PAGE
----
Published online Jul 28, 2022. doi: 10.35713/aic.v3.i3.42
Peer-review started: February 14, 2022
First decision: March 12, 2022
Revised: April 9, 2022
Accepted: July 13, 2022
Article in press: June 13, 2022
Published online: July 28, 2022
The use of machine learning and deep learning has enabled many applications, previously thought of as being impossible. Among all medical fields, cancer care is arguably the most significantly impacted, with precision medicine now truly being a possibility. The effect of these technologies, loosely known as artificial intelligence, is particularly striking in fields involving images (such as radiology and pathology) and fields involving large amounts of data (such as genomics). Practicing oncologists are often confronted with new technologies claiming to predict response to therapy or predict the genomic make-up of patients. Underst-anding these new claims and technologies requires a deep understanding of the field. In this review, we provide an overview of the basis of deep learning. We describe various common tasks and their data requirements so that oncologists could be equipped to start such projects, as well as evaluate algorithms presented to them.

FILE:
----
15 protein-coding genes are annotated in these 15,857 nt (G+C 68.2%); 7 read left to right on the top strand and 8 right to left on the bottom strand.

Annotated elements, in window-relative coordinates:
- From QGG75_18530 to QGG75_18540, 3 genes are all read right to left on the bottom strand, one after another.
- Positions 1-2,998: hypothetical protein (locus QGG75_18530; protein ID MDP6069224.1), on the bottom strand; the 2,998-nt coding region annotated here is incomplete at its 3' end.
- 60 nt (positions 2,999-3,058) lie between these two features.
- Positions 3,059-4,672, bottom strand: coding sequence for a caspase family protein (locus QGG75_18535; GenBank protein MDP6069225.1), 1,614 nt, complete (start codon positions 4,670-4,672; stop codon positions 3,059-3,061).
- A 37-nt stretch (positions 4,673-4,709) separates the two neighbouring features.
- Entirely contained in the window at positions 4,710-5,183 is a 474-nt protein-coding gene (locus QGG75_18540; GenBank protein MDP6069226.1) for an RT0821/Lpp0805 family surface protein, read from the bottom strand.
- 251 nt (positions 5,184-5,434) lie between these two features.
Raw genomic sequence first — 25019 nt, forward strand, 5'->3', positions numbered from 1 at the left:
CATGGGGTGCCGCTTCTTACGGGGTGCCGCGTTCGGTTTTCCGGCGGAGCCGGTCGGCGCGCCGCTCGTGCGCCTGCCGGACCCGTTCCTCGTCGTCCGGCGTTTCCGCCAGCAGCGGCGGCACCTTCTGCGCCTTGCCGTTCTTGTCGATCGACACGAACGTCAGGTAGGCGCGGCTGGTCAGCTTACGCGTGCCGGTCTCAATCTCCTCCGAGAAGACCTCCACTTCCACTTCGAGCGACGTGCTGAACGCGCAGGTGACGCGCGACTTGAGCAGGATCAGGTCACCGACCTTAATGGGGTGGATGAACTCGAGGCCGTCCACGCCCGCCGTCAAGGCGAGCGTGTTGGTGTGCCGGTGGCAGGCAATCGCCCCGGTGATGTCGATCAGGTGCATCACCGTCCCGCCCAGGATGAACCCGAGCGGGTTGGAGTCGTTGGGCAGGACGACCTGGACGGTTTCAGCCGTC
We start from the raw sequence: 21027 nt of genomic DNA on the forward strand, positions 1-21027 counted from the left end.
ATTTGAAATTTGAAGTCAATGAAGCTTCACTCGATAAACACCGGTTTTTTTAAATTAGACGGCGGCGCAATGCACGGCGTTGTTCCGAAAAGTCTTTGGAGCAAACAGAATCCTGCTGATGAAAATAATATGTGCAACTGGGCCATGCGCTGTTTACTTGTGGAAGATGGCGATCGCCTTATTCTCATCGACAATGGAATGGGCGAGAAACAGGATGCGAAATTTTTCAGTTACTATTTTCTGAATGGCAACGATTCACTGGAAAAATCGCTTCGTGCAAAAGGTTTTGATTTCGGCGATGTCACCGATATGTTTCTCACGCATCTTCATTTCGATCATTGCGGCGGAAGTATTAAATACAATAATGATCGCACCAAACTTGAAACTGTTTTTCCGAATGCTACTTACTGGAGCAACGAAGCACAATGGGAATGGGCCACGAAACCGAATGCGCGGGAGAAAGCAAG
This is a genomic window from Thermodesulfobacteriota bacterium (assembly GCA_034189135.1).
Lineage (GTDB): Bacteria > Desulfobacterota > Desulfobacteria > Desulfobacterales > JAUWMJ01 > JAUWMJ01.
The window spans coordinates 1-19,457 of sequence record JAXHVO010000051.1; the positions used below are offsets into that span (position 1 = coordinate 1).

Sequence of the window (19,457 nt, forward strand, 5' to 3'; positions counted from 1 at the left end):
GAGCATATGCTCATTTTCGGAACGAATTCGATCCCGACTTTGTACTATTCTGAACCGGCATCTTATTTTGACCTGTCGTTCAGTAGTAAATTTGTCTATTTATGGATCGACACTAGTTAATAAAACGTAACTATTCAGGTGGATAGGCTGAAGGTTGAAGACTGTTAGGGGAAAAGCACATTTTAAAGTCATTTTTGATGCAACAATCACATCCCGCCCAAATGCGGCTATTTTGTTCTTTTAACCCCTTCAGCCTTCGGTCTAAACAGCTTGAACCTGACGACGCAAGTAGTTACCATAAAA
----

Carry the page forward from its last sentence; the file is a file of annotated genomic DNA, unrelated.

Core Tip: Designing projects and evaluating algorithms require a basic understanding of principles of machine learning. In addition, specific tasks have specific data requirements, annotation requirements, and applications. In this review, we describe the basic principles of machine learning, as well as explain various common tasks and their data requirements and applications in order to enable practicing oncologists to plan their own projects.